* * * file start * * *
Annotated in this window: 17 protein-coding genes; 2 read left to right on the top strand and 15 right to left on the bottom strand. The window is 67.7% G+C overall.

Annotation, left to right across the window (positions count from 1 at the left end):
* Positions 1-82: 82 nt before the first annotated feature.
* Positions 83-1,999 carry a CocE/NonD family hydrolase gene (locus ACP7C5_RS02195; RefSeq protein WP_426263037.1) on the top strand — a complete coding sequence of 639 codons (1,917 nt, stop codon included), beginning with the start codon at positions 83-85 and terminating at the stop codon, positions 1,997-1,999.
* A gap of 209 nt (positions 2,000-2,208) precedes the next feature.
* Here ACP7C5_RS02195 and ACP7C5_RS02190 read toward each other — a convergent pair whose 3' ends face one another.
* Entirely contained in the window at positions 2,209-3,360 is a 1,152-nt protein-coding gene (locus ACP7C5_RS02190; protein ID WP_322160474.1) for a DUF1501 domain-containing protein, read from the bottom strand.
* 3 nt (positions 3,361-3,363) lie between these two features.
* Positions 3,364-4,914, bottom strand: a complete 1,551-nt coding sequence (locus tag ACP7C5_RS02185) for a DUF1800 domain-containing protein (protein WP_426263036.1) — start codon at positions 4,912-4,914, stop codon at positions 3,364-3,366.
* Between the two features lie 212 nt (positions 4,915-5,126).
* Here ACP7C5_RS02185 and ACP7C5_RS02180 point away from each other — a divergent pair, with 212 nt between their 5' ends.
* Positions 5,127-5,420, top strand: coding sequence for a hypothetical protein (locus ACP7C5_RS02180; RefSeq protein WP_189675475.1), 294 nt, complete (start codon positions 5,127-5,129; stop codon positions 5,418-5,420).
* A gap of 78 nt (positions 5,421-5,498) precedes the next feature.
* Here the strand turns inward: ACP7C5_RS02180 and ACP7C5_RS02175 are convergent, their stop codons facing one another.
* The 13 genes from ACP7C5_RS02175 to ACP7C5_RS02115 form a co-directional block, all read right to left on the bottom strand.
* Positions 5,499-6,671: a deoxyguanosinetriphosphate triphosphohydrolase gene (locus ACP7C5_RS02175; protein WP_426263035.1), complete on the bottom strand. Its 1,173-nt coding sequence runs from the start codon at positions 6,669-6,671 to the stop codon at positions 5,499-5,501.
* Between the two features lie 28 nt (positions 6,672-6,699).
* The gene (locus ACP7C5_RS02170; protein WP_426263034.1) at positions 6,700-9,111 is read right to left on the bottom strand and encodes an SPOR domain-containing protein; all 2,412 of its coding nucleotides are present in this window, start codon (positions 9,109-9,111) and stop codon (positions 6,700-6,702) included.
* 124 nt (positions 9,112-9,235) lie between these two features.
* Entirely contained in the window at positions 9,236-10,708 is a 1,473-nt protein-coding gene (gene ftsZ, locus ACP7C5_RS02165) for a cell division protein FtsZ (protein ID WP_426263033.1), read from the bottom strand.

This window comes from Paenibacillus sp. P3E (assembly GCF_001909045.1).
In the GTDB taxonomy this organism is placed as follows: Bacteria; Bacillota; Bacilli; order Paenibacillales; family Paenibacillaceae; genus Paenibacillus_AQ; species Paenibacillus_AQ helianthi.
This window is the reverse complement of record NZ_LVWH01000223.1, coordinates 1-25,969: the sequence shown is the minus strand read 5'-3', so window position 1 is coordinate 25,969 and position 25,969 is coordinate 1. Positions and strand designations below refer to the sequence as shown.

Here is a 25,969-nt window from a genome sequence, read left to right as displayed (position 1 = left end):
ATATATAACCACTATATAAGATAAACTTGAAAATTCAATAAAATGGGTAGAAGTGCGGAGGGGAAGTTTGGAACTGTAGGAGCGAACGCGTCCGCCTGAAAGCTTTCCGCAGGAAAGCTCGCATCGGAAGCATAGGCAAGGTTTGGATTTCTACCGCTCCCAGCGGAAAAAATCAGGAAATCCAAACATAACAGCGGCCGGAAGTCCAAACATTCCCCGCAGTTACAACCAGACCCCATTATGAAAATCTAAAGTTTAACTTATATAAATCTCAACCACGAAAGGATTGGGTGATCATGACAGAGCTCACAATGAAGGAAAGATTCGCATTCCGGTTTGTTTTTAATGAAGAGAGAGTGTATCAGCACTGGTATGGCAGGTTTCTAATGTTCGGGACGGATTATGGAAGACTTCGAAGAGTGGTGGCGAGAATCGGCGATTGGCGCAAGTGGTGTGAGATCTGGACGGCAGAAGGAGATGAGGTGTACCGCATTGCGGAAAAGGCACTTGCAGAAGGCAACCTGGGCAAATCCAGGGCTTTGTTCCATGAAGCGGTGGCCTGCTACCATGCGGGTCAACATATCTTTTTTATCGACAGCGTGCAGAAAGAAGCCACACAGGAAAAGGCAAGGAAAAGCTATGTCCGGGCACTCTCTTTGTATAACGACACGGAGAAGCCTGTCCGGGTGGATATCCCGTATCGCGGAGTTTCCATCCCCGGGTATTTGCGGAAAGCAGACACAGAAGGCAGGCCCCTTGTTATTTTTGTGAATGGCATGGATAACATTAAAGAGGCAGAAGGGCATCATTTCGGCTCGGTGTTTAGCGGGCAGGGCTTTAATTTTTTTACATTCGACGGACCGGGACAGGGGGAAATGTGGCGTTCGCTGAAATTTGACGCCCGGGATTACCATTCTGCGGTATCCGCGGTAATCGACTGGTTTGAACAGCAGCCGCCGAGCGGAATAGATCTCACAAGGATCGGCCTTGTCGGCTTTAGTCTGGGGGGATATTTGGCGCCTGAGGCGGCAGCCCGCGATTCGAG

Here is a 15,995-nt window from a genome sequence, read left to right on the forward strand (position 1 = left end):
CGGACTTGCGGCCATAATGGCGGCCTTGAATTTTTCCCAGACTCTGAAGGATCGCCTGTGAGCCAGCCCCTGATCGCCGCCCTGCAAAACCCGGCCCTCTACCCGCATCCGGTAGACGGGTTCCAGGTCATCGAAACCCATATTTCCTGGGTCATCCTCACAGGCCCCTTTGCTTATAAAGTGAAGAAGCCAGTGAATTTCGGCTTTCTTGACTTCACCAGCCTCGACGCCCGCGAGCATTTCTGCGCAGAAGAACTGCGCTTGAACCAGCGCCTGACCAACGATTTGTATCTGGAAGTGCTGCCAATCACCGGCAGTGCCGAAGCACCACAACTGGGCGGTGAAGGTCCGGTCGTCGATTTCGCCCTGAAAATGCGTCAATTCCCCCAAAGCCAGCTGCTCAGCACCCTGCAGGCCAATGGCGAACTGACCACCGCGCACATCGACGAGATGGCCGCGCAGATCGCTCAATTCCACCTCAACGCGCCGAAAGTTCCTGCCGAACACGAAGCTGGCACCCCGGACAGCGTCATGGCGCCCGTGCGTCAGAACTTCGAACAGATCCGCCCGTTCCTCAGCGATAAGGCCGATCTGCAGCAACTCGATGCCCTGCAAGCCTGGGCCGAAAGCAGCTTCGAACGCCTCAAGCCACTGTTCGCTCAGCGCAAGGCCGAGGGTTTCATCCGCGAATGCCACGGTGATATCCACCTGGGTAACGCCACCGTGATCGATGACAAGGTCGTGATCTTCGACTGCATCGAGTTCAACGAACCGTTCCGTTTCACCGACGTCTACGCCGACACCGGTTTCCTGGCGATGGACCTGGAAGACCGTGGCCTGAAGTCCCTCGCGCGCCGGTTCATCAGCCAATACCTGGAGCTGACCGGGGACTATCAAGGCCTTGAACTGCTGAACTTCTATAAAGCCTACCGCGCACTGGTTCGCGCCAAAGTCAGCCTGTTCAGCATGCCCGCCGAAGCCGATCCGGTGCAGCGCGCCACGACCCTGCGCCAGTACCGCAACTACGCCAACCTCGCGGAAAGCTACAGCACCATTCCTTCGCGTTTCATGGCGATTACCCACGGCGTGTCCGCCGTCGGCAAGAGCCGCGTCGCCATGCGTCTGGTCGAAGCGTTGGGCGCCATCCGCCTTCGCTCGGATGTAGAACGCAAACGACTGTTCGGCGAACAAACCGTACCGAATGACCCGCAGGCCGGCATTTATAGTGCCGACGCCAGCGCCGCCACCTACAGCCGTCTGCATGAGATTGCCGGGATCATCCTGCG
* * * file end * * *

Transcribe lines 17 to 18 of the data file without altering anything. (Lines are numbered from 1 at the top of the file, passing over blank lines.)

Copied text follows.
* Between the two features lie 28 nt (positions 6,672-6,699).
* The gene (locus ACP7C5_RS02170; protein WP_426263034.1) at positions 6,700-9,111 is read right to left on the bottom strand and encodes an SPOR domain-containing protein; all 2,412 of its coding nucleotides are present in this window, start codon (positions 9,109-9,111) and stop codon (positions 6,700-6,702) included.